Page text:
Israeli Minister of Culture, Miri Regev, yesterday expressed opposition to the recitation of a poem by renowned Palestinian author Mahmoud Darwish at an Israeli cultural event, calling it a “provocation” and requesting that the performance be cancelled, according to a Hebrew website.
According to news site Maariv, Mira Awwad, a famous Palestinian singer and actress with Israeli citizenship, is set to perform a Darwish poem during an award ceremony of the Society of Authors, Composers and Music Publishers in Israel (ACUM) today, where she is to receive a prize.
Darwish, who died in 2008, is known as Palestine’s national poet, and stands as one of the most prominent figures of modern Palestinian literature. He has long been criticised by Israeli political figures for his stance against the occupation.
Regev, who walked out of an Israeli movie award ceremony in September over the reading of a Darwish poem, has previously called the Palestinian writer the “leader of the Palestinian industry of lies” and objected to the performance of his works in Israel.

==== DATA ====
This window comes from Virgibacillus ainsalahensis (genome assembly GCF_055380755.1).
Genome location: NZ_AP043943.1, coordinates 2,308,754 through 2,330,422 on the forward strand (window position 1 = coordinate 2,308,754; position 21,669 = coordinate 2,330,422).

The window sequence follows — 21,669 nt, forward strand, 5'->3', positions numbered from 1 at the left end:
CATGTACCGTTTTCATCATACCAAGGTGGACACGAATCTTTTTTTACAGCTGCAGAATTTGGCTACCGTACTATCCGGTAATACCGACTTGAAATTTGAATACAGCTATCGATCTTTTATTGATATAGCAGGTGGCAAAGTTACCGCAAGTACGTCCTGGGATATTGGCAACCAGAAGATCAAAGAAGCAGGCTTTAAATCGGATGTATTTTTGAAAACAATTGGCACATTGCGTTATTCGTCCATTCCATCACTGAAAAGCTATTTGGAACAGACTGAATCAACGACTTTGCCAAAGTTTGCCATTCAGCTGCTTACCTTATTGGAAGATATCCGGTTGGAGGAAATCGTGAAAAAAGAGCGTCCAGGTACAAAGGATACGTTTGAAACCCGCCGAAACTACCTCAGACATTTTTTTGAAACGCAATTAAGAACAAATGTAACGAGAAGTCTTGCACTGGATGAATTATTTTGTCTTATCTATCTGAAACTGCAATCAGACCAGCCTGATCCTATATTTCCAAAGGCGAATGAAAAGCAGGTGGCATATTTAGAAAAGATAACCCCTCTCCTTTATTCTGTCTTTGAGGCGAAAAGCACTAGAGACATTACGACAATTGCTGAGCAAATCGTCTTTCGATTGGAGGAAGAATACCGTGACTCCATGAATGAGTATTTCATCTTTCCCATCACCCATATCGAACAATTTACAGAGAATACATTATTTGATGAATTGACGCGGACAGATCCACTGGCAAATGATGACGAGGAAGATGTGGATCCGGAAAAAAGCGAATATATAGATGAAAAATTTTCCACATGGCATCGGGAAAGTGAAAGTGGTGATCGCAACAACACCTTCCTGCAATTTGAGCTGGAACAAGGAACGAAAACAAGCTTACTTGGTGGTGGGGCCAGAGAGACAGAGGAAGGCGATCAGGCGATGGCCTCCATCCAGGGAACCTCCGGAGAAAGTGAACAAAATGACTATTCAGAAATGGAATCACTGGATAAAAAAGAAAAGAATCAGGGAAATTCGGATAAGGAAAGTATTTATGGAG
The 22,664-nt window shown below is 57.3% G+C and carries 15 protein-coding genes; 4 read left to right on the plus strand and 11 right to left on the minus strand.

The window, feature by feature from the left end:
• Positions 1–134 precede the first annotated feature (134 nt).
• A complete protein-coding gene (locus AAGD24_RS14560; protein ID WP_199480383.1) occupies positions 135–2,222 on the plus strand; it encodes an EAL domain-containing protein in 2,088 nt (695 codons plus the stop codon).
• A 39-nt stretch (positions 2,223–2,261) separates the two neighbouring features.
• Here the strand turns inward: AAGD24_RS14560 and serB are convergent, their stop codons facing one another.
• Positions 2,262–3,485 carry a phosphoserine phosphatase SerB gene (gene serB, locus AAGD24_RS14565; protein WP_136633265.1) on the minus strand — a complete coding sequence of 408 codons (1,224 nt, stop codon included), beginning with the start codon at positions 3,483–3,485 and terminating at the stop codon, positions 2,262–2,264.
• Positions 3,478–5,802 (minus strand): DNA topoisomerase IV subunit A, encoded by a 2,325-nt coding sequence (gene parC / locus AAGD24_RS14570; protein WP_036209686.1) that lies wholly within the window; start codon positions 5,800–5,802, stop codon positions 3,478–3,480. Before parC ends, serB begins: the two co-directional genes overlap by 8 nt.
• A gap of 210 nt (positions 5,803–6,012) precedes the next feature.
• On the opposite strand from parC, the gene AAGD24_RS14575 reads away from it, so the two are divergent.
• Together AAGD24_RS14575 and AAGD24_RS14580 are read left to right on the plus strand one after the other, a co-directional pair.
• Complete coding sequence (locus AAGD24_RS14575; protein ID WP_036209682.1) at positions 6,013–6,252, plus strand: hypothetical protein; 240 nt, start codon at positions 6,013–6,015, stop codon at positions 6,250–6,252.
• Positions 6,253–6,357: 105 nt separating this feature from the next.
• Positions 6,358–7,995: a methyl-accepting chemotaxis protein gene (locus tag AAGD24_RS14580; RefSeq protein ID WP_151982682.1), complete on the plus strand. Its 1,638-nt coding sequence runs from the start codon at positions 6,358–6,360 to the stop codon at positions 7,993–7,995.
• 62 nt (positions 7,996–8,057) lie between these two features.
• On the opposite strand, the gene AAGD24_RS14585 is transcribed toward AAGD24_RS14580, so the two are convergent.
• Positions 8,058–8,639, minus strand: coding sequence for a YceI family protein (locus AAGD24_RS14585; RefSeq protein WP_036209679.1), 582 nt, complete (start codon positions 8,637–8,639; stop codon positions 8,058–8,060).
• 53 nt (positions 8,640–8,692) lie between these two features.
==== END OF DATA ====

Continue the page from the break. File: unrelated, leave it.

Regev reportedly asked ACUM to cancel Awwad’s performance, although the artists’ group rejected her request.
Responding to Regev’s opposition, Awwad said in a radio interview yesterday that she didn’t “understand why Miri Regev does not want to listen to Mahmoud Darwish’s poems. She hasn’t read his poems, and so she is quoting him completely wrong.”
“Identity Card,” a poem Darwish wrote in 1964 detailing the indignities of life subjected to the bureaucracy of the Israeli occupation, has often been targeted by Israeli authorities for including the lines:
“I do not hate people
Nor do I encroach
But if I become hungry
The usurper’s flesh will be my food.”
“Mahmoud Darwish says in his poem about the occupation that he will eat the occupier’s flesh,” Awwad said. “If Miri Regev recognises that she is an occupier in her state, then this poem is talking about her. A sentence like ‘will eat the occupier’s flesh’ does not include incitement against all the Jewish people.”
In July, Israeli Defence Minister Avigdor Lieberman equated the broadcast of Darwish poetry on Israeli radio to glorifying Adolf Hitler’s “Mein Kampf”.